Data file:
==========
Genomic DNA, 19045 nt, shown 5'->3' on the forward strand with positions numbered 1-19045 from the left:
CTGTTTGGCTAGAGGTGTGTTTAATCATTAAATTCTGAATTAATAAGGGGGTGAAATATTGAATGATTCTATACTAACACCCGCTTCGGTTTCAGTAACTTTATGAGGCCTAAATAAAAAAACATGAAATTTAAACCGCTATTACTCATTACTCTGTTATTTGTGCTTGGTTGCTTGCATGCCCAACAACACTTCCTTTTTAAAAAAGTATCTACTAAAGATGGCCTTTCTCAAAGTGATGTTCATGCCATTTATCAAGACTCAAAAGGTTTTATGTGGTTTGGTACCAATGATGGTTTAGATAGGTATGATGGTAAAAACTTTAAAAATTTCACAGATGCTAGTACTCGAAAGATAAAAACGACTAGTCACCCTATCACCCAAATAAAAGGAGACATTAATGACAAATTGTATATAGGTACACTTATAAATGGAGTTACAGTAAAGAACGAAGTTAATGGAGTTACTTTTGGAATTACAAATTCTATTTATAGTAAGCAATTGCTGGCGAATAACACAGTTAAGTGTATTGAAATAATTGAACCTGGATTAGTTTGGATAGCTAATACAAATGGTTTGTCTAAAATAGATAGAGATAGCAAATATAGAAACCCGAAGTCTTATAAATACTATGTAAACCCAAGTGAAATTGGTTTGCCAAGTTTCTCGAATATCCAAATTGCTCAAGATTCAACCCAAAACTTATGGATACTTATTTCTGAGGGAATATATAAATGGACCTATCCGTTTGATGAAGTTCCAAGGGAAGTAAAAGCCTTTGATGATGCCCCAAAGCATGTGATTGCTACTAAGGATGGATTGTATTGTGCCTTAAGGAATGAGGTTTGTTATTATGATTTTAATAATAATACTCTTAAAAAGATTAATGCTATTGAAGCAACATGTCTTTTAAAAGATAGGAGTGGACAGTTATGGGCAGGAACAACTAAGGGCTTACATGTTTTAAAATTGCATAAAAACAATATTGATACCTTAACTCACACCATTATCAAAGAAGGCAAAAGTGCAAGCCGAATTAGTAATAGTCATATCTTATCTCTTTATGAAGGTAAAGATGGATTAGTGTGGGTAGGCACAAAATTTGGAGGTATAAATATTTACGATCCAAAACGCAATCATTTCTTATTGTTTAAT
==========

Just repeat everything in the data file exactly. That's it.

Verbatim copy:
Genomic DNA, 19045 nt, shown 5'->3' on the forward strand with positions numbered 1-19045 from the left:
CTGTTTGGCTAGAGGTGTGTTTAATCATTAAATTCTGAATTAATAAGGGGGTGAAATATTGAATGATTCTATACTAACACCCGCTTCGGTTTCAGTAACTTTATGAGGCCTAAATAAAAAAACATGAAATTTAAACCGCTATTACTCATTACTCTGTTATTTGTGCTTGGTTGCTTGCATGCCCAACAACACTTCCTTTTTAAAAAAGTATCTACTAAAGATGGCCTTTCTCAAAGTGATGTTCATGCCATTTATCAAGACTCAAAAGGTTTTATGTGGTTTGGTACCAATGATGGTTTAGATAGGTATGATGGTAAAAACTTTAAAAATTTCACAGATGCTAGTACTCGAAAGATAAAAACGACTAGTCACCCTATCACCCAAATAAAAGGAGACATTAATGACAAATTGTATATAGGTACACTTATAAATGGAGTTACAGTAAAGAACGAAGTTAATGGAGTTACTTTTGGAATTACAAATTCTATTTATAGTAAGCAATTGCTGGCGAATAACACAGTTAAGTGTATTGAAATAATTGAACCTGGATTAGTTTGGATAGCTAATACAAATGGTTTGTCTAAAATAGATAGAGATAGCAAATATAGAAACCCGAAGTCTTATAAATACTATGTAAACCCAAGTGAAATTGGTTTGCCAAGTTTCTCGAATATCCAAATTGCTCAAGATTCAACCCAAAACTTATGGATACTTATTTCTGAGGGAATATATAAATGGACCTATCCGTTTGATGAAGTTCCAAGGGAAGTAAAAGCCTTTGATGATGCCCCAAAGCATGTGATTGCTACTAAGGATGGATTGTATTGTGCCTTAAGGAATGAGGTTTGTTATTATGATTTTAATAATAATACTCTTAAAAAGATTAATGCTATTGAAGCAACATGTCTTTTAAAAGATAGGAGTGGACAGTTATGGGCAGGAACAACTAAGGGCTTACATGTTTTAAAATTGCATAAAAACAATATTGATACCTTAACTCACACCATTATCAAAGAAGGCAAAAGTGCAAGCCGAATTAGTAATAGTCATATCTTATCTCTTTATGAAGGTAAAGATGGATTAGTGTGGGTAGGCACAAAATTTGGAGGTATAAATATTTACGATCCAAAACGCAATCATTTCTTATTGTTTAAT